Our patient appeared to have stable, chronic macular schisis bilaterally with a subacute, large schisis cavity inferotemporally in his left eye. Because of the intermittent and non-progressive nature of his symptoms along with examination findings of retinoschisis without detachment or retinal holes, observation was the decided management plan after extensive discussion of options with the patient. Of course, strict retinal detachment symptoms were discussed, and the patient has remained stable thus far. 

Take-home points

  • XLRS is caused by a mutation in the RS1 gene, and represents one of the most common causes of progressive juvenile macular degeneration.
  • Symptoms can vary among affected patients; retinoschisis can generally be observed, but if a retinal detachment develops, it must be treated accordingly.
  • Genetic testing and counseling should be offered to patients and their families.
  • Gene therapy using an adeno-associated virus vector is being studied for this condition and may lead to more definitive treatment options in the near future.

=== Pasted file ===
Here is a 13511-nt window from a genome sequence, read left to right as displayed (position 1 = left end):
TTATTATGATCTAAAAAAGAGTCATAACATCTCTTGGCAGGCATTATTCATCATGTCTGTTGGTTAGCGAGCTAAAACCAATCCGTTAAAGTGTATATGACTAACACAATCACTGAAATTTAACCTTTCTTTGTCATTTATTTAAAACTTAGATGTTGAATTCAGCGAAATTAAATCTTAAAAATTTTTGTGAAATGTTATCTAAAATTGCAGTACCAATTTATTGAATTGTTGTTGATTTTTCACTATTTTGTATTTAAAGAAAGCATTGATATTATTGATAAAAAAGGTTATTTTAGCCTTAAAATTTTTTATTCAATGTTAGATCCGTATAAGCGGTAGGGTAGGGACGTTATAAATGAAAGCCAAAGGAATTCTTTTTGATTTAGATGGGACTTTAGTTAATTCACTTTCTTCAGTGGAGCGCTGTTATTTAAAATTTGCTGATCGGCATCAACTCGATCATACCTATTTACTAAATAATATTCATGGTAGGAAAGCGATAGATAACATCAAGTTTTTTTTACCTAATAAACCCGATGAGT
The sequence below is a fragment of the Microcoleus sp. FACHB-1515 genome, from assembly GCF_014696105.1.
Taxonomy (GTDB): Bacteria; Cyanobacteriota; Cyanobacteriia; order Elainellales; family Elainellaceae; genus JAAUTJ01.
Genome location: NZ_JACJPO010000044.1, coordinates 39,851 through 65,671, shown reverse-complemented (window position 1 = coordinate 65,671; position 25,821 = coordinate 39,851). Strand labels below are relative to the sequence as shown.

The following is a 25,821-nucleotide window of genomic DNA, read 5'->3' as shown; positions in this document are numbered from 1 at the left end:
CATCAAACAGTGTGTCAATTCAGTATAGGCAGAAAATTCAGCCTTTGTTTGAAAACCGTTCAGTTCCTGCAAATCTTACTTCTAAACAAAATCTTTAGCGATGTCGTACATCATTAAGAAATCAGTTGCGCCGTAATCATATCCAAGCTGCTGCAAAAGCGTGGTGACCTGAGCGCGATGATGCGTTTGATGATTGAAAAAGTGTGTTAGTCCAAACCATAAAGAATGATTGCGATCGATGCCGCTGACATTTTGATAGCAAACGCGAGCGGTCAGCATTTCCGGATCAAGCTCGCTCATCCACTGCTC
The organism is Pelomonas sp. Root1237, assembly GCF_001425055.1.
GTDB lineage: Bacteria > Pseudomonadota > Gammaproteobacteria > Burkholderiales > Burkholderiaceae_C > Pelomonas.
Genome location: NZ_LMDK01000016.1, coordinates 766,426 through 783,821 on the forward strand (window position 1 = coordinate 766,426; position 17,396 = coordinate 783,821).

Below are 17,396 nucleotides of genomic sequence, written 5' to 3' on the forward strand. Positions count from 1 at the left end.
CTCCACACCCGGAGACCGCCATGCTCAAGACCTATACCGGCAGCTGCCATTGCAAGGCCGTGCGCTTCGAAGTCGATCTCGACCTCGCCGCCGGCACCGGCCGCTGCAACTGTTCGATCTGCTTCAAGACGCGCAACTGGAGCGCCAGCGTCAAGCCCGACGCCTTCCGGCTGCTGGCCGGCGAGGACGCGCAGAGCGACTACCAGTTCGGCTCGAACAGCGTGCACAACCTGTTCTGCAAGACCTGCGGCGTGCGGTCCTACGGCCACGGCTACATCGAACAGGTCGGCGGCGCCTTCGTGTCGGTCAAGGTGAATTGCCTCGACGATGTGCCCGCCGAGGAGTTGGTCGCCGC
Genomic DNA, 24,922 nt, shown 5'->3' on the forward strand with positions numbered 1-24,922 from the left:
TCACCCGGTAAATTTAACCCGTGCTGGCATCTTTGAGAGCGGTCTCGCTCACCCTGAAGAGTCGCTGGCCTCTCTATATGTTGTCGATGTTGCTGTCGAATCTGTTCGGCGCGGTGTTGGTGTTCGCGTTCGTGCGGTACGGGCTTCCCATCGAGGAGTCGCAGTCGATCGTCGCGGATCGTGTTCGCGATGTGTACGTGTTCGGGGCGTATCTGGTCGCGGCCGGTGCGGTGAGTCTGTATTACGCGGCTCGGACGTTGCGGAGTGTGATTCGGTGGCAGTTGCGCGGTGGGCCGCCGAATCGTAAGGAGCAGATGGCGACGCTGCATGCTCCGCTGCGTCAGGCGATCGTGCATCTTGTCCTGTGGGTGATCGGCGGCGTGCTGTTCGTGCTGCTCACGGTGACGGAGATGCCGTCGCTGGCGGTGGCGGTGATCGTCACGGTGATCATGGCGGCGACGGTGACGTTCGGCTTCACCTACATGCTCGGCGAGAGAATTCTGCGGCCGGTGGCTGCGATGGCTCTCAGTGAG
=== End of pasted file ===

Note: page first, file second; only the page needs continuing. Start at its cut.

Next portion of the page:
1. De La Chappelle A, Alitalo T, Forsius H. X‚Äźlinked juvenile retinoschisis. In: Wright AF, Jay B, eds. Molecular Genet Inherited Eye Disorders. Switzerland: Harwood Academic Publishers. 1994;339–357.
  2. Yassur Y, Nissenkorn I, Ben-Sira I, et al. Autosomal dominant inheritance of retinoschisis. Am J Ophthalmol. 1982;94(3):338–343.
  3. Haas J. Ueber das Zusammenvorkommen von Veranderungen der Retina und Choroidea. Arch Augenheilkd. 1898;37:343–348.
  4. Huang Y, Mei L, Gui B, et al. A novel deletion mutation in RS1 gene caused X-linked juvenile retinoschisis in a Chinese family. Eye (Lond.). 2014;28(11):1364–1369.           
  5. George ND, Yates JR, Bradshaw K, Moore AT. Infantile presentation of X linked retinoschisis. Br J Ophthalmol. 1995;79(7):653–657.
  6. Sikkink S, Biswas S, Parry NR, et al. X-linked retinoschisis: an update. J Med Genet. 2007r;44(4):225-232. doi:10.1136/jmg.2006.047340
  7. George ND, Yates JR, Moore AT. Clinical features in affected males with X-linked retinoschisis. Arch Ophthalmol. 1996;114(3):274–280.
  8.  Apushkin MA, Fishman GA. Use of dorzolamide for patients with X-linked retinoschisis. Retina. 2006;26(7):741–745.
  9. Wang T, Zhou A, Waters CT, et al. Molecular pathology of X linked retinoschisis: mutations interfere with retinoschisin secretion and oligomerisation. Br J Ophthalmol. 2006;90(1):81–86. doi:10.1136/bjo.2005.078048

Financial Disclosures:

Dr. Berg: None

Dr. Weng: Allergan (C)